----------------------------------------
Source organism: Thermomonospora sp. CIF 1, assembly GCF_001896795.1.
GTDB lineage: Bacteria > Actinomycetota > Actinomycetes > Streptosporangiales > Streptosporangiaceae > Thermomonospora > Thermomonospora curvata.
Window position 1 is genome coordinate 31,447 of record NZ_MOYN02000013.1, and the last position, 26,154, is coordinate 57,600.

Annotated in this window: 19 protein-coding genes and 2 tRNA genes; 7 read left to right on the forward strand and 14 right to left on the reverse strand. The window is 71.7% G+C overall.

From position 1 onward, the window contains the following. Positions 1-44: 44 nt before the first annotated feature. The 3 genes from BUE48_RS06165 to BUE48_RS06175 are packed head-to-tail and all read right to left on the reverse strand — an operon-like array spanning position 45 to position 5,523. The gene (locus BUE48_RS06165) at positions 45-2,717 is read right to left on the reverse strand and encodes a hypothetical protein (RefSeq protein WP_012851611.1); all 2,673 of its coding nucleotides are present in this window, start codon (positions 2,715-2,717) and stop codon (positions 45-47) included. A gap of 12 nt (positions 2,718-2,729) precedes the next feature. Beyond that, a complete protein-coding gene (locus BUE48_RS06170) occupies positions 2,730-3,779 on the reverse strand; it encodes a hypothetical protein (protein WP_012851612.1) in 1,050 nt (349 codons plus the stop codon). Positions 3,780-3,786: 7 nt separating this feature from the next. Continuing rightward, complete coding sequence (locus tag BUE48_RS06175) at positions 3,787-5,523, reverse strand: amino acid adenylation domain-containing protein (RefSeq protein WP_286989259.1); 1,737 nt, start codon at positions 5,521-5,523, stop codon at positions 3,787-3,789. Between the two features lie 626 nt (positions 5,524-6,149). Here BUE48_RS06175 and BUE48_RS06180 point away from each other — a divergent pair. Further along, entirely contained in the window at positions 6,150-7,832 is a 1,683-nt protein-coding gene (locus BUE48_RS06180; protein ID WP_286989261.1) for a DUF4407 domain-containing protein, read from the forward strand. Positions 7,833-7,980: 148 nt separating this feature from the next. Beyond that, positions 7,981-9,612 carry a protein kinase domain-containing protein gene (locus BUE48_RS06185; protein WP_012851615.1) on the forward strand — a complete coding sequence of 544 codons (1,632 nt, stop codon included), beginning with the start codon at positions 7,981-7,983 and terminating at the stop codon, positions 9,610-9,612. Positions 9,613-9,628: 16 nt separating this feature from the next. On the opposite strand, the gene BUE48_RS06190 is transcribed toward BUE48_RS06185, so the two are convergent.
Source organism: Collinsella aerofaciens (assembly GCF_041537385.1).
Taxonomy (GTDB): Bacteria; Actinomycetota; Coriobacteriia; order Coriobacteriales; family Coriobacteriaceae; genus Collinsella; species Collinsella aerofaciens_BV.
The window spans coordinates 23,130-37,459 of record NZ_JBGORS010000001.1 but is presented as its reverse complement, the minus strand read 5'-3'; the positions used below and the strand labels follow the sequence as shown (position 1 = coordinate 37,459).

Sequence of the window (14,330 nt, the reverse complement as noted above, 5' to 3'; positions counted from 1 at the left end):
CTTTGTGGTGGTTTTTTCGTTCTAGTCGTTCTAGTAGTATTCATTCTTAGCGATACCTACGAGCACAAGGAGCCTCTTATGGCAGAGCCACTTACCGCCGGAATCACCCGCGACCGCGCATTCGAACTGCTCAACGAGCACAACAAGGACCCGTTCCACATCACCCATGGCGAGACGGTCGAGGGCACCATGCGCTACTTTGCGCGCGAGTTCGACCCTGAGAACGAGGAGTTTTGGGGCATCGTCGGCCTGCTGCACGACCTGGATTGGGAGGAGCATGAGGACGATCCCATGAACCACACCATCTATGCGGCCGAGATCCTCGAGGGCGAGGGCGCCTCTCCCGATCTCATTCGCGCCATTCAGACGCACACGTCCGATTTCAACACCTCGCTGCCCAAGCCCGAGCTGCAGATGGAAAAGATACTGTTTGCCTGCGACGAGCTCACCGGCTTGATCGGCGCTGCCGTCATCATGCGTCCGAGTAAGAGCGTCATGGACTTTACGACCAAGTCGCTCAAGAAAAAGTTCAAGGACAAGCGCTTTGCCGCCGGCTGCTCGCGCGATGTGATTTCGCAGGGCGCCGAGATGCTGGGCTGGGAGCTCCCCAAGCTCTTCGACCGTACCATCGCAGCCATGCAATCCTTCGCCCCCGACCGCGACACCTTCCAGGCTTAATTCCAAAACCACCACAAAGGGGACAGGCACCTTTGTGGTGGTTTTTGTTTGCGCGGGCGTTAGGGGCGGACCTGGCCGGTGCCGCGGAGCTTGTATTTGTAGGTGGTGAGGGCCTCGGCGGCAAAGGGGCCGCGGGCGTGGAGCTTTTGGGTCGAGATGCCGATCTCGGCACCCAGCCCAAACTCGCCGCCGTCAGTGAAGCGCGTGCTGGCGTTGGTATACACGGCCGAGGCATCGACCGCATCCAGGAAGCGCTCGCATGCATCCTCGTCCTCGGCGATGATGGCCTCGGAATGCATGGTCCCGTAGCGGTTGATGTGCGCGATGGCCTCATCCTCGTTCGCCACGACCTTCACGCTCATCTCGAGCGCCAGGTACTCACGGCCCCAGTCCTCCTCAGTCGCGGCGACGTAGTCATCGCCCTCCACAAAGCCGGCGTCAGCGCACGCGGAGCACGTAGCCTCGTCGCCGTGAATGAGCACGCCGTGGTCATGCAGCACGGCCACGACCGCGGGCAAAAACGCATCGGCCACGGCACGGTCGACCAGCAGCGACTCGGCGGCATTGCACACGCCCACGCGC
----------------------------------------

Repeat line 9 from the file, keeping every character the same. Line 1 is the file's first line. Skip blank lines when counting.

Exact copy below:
Sequence of the window (14,330 nt, the reverse complement as noted above, 5' to 3'; positions counted from 1 at the left end):